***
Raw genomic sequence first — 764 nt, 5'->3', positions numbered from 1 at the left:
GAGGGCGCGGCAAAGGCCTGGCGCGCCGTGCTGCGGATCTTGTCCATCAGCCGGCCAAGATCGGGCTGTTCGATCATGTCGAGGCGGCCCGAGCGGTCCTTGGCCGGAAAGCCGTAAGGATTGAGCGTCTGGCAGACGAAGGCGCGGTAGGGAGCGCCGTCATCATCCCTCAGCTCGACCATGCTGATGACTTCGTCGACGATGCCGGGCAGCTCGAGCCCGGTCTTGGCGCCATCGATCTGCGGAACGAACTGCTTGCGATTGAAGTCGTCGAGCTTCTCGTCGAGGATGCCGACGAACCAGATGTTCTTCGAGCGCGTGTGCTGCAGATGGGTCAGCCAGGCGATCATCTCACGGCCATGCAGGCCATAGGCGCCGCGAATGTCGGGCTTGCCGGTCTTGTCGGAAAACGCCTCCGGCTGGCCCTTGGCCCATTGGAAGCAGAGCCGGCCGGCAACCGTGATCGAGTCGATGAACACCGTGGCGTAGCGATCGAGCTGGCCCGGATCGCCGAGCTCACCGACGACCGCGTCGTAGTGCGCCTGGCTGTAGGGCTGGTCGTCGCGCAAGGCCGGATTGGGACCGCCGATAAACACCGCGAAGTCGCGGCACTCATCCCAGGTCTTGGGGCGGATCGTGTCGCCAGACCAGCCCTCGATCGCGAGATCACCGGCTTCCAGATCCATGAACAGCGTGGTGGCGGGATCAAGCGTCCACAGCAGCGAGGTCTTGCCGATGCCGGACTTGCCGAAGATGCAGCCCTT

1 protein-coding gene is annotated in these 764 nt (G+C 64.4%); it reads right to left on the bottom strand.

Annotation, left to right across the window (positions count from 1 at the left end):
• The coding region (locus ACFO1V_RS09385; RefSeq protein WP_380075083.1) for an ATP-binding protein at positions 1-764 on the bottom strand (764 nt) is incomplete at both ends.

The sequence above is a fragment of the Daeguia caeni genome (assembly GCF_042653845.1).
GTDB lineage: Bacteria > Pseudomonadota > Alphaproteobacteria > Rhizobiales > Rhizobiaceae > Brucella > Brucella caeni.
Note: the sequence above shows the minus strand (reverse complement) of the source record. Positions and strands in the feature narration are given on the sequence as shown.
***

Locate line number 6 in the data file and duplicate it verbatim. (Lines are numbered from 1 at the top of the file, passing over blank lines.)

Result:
The sequence above is a fragment of the Daeguia caeni genome (assembly GCF_042653845.1).